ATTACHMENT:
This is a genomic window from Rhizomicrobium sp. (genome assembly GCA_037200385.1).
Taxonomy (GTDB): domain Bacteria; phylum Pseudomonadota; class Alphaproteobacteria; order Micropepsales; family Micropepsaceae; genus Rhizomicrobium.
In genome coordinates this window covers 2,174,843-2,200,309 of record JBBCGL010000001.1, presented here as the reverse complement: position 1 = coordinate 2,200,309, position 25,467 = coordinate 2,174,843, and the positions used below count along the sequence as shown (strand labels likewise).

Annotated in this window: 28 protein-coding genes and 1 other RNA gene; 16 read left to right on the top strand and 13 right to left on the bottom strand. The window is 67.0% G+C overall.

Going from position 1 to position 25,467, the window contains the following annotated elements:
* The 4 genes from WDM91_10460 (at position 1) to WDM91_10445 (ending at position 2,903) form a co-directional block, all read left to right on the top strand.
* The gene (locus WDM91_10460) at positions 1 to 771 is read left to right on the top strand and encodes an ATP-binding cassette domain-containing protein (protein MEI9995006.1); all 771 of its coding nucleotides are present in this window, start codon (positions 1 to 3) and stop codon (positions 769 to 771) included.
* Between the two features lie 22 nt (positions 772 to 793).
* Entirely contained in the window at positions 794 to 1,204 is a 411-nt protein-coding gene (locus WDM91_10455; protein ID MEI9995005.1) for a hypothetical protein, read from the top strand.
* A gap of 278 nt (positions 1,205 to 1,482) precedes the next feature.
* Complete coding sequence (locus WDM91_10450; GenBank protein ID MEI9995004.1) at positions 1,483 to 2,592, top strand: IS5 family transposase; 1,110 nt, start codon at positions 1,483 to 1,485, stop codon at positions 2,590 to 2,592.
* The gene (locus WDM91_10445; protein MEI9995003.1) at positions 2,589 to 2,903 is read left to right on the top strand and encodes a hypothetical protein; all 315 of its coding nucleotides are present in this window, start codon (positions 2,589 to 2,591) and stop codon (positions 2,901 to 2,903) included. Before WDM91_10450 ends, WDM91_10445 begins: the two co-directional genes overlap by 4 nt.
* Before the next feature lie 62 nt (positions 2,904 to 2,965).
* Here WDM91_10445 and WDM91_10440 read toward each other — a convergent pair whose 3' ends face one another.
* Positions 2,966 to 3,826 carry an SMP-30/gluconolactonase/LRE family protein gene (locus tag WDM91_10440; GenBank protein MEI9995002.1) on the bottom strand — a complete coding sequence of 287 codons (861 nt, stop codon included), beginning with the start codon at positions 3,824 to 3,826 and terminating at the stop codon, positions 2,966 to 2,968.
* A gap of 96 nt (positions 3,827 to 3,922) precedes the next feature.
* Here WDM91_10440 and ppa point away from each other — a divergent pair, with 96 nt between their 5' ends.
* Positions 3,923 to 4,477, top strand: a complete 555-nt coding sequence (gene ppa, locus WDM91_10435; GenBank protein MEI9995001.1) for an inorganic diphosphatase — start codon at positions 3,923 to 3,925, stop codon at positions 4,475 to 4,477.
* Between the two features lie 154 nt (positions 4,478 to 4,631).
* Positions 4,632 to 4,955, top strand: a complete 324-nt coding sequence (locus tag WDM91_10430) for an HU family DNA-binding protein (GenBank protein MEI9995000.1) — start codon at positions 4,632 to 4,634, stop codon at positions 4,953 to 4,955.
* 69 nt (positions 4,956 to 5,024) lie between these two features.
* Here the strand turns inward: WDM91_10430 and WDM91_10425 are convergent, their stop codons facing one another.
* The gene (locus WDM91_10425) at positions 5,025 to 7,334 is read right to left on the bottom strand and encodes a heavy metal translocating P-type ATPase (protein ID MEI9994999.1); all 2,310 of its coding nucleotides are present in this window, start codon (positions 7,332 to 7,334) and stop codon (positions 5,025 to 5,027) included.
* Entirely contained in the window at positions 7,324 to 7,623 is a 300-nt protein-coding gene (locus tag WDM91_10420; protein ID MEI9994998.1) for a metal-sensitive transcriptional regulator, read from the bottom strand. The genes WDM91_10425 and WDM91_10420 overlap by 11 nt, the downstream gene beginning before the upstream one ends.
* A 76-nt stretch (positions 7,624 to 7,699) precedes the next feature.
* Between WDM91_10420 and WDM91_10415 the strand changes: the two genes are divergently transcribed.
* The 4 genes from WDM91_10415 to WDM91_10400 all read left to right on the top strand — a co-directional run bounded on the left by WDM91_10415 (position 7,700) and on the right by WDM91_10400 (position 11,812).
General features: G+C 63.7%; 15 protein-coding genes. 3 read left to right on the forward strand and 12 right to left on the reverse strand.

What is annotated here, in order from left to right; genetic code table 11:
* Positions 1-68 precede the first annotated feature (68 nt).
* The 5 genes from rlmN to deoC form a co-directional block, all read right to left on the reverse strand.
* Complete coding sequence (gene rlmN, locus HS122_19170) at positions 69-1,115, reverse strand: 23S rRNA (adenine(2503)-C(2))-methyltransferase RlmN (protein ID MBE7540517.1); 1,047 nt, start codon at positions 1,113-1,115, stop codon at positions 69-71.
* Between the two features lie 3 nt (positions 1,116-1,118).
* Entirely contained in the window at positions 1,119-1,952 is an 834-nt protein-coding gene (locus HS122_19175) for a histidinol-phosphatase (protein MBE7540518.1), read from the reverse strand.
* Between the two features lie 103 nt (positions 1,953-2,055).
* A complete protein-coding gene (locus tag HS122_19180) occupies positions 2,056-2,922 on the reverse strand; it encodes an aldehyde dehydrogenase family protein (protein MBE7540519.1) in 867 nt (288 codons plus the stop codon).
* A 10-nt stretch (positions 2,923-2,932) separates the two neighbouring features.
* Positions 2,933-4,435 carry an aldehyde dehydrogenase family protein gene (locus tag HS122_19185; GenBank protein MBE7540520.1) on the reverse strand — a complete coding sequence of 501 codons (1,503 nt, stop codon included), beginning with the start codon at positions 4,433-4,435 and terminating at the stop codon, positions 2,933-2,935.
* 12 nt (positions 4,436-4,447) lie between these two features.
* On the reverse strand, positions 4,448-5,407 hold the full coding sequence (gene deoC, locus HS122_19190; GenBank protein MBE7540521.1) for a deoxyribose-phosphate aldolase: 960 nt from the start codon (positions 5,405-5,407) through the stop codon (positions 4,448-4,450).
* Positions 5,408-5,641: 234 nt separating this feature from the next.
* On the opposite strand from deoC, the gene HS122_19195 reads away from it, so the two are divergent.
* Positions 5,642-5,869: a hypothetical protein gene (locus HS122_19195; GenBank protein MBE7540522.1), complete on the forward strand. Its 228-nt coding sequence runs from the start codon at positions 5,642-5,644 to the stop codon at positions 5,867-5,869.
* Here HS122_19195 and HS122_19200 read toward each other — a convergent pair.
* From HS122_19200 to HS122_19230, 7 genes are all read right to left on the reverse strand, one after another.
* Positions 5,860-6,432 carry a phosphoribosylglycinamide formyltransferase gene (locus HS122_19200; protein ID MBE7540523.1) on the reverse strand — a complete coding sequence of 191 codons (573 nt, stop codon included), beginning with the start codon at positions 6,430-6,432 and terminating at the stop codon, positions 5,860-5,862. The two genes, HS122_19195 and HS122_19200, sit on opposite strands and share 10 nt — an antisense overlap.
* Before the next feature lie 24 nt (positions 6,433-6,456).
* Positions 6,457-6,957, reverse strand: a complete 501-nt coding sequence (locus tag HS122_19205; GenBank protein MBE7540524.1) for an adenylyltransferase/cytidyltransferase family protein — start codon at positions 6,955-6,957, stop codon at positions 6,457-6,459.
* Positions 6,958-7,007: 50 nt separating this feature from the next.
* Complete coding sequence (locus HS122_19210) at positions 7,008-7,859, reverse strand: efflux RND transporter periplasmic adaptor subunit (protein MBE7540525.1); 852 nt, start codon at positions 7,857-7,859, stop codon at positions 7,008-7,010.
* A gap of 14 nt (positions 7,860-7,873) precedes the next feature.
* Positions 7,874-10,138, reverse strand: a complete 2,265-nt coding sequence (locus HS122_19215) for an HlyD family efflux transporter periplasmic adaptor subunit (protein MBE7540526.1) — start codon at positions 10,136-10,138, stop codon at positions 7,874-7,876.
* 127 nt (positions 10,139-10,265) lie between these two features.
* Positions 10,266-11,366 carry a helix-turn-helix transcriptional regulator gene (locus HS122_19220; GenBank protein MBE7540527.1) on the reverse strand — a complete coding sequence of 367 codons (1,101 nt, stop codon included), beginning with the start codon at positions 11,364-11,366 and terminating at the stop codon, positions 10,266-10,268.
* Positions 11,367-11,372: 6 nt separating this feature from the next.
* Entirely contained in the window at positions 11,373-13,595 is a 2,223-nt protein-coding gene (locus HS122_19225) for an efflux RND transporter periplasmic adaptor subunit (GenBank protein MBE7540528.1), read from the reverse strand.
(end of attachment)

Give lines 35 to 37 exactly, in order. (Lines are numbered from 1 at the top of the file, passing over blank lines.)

* Between the two features lie 103 nt (positions 1,953-2,055).
* A complete protein-coding gene (locus tag HS122_19180) occupies positions 2,056-2,922 on the reverse strand; it encodes an aldehyde dehydrogenase family protein (protein MBE7540519.1) in 867 nt (288 codons plus the stop codon).
* A 10-nt stretch (positions 2,923-2,932) separates the two neighbouring features.